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Christina Lake (Minnesota) facts for kids

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Christina Lake
Location of Christina Lake in Minnesota
Location of Christina Lake in Minnesota
Christina Lake
Location in Minnesota
Location Douglas / Grant counties, Minnesota, United States
Coordinates 46°05′33″N 95°44′39″W / 46.09250°N 95.74417°W / 46.09250; -95.74417
Basin countries United States
Surface area 3,978 acres (1,610 ha)
Average depth 4 ft (1.2 m)
Max. depth 14 ft (4.3 m)
Surface elevation 1,214 ft (370 m)
Settlements Ashby, Melby

Christina Lake is a lake situated in west-central Minnesota. It is primarily situated in Douglas County, with its western part extending into Grant County. The lake measures 3,978 acres (16.10 km2), with an average depth of 4 ft (1.2 m). The lake is a designated Wildlife Management Lake and is nationally recognized for providing a staging area for migrating waterfowl, particularly the canvasback. Literally tens-of-thousands of waterfowl can be seen clustered in huge rafts across the expanse of the lake during peak migration, making the spot a primary destination for birders and waterfowlers.

The one public access is located on the southwest corner of the lake, off of State Highway 82. It is owned and maintained by the Minnesota Department of Natural Resources.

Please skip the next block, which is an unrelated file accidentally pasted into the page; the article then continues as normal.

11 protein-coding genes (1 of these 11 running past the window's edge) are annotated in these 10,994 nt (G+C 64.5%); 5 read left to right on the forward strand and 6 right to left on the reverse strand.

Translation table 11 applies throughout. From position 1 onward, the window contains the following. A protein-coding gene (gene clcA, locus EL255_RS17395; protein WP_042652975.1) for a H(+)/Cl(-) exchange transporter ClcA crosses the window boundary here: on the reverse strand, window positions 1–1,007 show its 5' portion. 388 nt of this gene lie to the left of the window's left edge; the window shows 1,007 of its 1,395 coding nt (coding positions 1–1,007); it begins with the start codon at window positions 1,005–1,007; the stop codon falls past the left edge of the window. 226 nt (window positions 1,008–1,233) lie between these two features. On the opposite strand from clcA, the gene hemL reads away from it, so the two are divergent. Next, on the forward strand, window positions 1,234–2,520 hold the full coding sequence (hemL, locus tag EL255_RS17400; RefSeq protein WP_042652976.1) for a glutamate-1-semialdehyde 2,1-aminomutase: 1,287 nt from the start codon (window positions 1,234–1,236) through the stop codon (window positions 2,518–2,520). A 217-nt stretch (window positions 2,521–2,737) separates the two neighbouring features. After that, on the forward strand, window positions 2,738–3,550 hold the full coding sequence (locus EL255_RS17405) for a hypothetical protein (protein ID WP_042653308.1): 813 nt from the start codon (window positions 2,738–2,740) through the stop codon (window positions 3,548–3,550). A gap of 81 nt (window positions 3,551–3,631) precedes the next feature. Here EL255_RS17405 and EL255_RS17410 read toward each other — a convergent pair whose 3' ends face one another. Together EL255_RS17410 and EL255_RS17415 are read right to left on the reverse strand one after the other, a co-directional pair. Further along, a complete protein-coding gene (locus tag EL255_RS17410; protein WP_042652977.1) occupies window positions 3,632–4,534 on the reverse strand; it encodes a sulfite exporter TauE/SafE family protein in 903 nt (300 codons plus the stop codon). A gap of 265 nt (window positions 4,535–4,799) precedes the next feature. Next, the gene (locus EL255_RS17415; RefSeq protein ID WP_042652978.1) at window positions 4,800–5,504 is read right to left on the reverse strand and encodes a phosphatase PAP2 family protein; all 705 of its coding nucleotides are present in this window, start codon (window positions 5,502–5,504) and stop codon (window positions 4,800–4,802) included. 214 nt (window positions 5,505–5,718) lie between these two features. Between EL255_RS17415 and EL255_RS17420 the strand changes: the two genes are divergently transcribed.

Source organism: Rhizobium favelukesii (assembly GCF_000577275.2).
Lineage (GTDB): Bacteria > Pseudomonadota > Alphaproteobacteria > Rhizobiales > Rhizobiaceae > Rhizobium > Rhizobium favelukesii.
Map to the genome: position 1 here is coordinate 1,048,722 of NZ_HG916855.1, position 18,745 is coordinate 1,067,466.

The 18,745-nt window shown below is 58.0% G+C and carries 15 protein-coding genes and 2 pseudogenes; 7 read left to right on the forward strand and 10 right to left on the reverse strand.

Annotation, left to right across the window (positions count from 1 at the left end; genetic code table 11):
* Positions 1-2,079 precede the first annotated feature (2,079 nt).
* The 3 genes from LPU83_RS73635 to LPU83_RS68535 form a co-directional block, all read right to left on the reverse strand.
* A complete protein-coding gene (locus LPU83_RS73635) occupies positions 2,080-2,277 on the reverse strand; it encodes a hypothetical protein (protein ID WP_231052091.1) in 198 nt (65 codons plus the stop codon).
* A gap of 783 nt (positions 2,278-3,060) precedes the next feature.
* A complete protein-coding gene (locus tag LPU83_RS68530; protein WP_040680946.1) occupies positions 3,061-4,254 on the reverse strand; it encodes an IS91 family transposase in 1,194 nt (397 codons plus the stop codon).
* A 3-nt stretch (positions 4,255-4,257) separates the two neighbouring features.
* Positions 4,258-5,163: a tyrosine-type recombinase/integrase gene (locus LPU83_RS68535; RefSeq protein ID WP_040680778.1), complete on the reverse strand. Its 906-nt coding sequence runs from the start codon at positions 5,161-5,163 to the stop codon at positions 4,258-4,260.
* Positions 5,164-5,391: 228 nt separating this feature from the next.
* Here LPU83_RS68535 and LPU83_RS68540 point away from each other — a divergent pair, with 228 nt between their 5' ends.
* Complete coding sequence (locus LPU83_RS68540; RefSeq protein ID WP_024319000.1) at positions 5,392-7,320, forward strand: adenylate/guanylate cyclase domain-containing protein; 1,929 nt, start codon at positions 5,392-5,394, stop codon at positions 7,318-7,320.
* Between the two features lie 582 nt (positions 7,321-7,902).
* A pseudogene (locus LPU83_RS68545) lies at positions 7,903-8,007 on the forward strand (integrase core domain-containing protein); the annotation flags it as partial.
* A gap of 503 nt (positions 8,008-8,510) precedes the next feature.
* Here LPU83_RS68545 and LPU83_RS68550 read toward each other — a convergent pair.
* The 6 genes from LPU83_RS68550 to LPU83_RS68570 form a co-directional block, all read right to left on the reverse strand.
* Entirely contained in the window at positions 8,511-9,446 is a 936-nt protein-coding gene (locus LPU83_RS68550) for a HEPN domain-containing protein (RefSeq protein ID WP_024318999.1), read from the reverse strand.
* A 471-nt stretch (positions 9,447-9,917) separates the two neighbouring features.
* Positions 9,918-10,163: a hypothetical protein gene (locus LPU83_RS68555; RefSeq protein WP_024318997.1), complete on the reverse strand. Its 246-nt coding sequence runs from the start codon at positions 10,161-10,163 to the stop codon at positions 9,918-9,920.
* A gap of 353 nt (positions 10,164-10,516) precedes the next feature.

According to Warren Upham, Christina Lake was probably named for a pioneer woman of Swedish descent.

In the 1930s and 1940s Christina Lake was considered one of the finest canvasback lakes in the world, even being considered equal to Chesapeake Bay for the number of birds present. Being a large shallow lake thick with sago pondweed created a virtual duck magnet. At this time wildlife biologists counted an average of 50,000 canvasbacks on the lake per day. The lake claimed nearly 20 percent of the continent's canvasbacks.

By 1959 highest single-day counts reached 250 at best. Then during peak migration in 1984, only 15.

The problem was that the lake became too murky to support the pondweed, which in turn left the ducks with little to eat. Rough fish were believed to be the problem, and in 1987 the DNR poisoned the lake and installed electric fish barrier in the channel connecting lake Christina to nearby Pelican.

Duck numbers rebounded to 68,000 in 1993. However as time passed fish populations once again rebounded, leading to an application of rotenone across the lake via helicopter in 2003. By 2005 the water clarity had once again dramatically improved, once again bringing about a resurgence of waterfowl. In 2012 the Minnesota DNR also installed a water pump to pump water from the lake into connecting Lake Pelican to reduce water and have a freeze out now the water and sago pondweed are the best they been in past decade.

The Minnesota DNR continues to monitor the lake with management efforts directed at keeping fish populations down.


Currently, the lake is closed to fishing. The fishery struggles to produce large gamefish. For instance, in a survey conducted by the MnDNR in 2005, the normal range of northern pike was only 2-6 lb. One reason that can be attributed to this is the fact that the lake has experienced several fish kills in the last several decades. The application of rotenone on the lake has largely depleted the populations of larger/older fish. Although the lake is closed to fishing and has experienced several fish kills, several species can still be found there.

These include:

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